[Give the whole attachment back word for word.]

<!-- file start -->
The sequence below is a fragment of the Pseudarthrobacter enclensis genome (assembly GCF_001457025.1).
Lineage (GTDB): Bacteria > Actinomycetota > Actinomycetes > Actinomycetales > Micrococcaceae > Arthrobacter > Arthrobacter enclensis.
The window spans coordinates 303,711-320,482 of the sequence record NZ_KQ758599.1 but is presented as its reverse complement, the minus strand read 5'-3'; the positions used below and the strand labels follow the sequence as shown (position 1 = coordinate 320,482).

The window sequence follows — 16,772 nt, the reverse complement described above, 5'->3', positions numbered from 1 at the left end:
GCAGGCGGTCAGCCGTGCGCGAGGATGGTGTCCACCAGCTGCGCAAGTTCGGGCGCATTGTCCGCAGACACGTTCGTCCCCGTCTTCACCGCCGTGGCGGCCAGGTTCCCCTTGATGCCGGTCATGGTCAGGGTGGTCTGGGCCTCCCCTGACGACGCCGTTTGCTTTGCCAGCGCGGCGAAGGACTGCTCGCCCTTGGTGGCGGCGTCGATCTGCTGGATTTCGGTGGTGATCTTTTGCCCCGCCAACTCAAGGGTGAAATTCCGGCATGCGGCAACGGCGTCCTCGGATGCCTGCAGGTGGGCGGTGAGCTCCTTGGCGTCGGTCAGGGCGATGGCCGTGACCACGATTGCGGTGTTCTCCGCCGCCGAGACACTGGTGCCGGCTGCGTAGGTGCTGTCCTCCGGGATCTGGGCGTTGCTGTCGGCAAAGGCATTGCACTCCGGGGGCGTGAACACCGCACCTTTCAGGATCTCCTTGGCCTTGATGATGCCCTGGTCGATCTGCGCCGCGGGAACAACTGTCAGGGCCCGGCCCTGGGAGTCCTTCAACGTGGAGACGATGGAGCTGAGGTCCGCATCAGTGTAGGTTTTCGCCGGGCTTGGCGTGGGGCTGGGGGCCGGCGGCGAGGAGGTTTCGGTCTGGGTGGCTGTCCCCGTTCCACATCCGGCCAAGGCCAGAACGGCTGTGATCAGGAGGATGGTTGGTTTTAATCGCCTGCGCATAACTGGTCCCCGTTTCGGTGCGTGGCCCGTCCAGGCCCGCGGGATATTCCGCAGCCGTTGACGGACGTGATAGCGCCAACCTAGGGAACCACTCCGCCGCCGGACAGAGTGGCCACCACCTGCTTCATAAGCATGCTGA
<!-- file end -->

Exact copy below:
The sequence below is a fragment of the Pseudarthrobacter enclensis genome (assembly GCF_001457025.1).
Lineage (GTDB): Bacteria > Actinomycetota > Actinomycetes > Actinomycetales > Micrococcaceae > Arthrobacter > Arthrobacter enclensis.
The window spans coordinates 303,711-320,482 of the sequence record NZ_KQ758599.1 but is presented as its reverse complement, the minus strand read 5'-3'; the positions used below and the strand labels follow the sequence as shown (position 1 = coordinate 320,482).

The window sequence follows — 16,772 nt, the reverse complement described above, 5'->3', positions numbered from 1 at the left end:
GCAGGCGGTCAGCCGTGCGCGAGGATGGTGTCCACCAGCTGCGCAAGTTCGGGCGCATTGTCCGCAGACACGTTCGTCCCCGTCTTCACCGCCGTGGCGGCCAGGTTCCCCTTGATGCCGGTCATGGTCAGGGTGGTCTGGGCCTCCCCTGACGACGCCGTTTGCTTTGCCAGCGCGGCGAAGGACTGCTCGCCCTTGGTGGCGGCGTCGATCTGCTGGATTTCGGTGGTGATCTTTTGCCCCGCCAACTCAAGGGTGAAATTCCGGCATGCGGCAACGGCGTCCTCGGATGCCTGCAGGTGGGCGGTGAGCTCCTTGGCGTCGGTCAGGGCGATGGCCGTGACCACGATTGCGGTGTTCTCCGCCGCCGAGACACTGGTGCCGGCTGCGTAGGTGCTGTCCTCCGGGATCTGGGCGTTGCTGTCGGCAAAGGCATTGCACTCCGGGGGCGTGAACACCGCACCTTTCAGGATCTCCTTGGCCTTGATGATGCCCTGGTCGATCTGCGCCGCGGGAACAACTGTCAGGGCCCGGCCCTGGGAGTCCTTCAACGTGGAGACGATGGAGCTGAGGTCCGCATCAGTGTAGGTTTTCGCCGGGCTTGGCGTGGGGCTGGGGGCCGGCGGCGAGGAGGTTTCGGTCTGGGTGGCTGTCCCCGTTCCACATCCGGCCAAGGCCAGAACGGCTGTGATCAGGAGGATGGTTGGTTTTAATCGCCTGCGCATAACTGGTCCCCGTTTCGGTGCGTGGCCCGTCCAGGCCCGCGGGATATTCCGCAGCCGTTGACGGACGTGATAGCGCCAACCTAGGGAACCACTCCGCCGCCGGACAGAGTGGCCACCACCTGCTTCATAAGCATGCTGA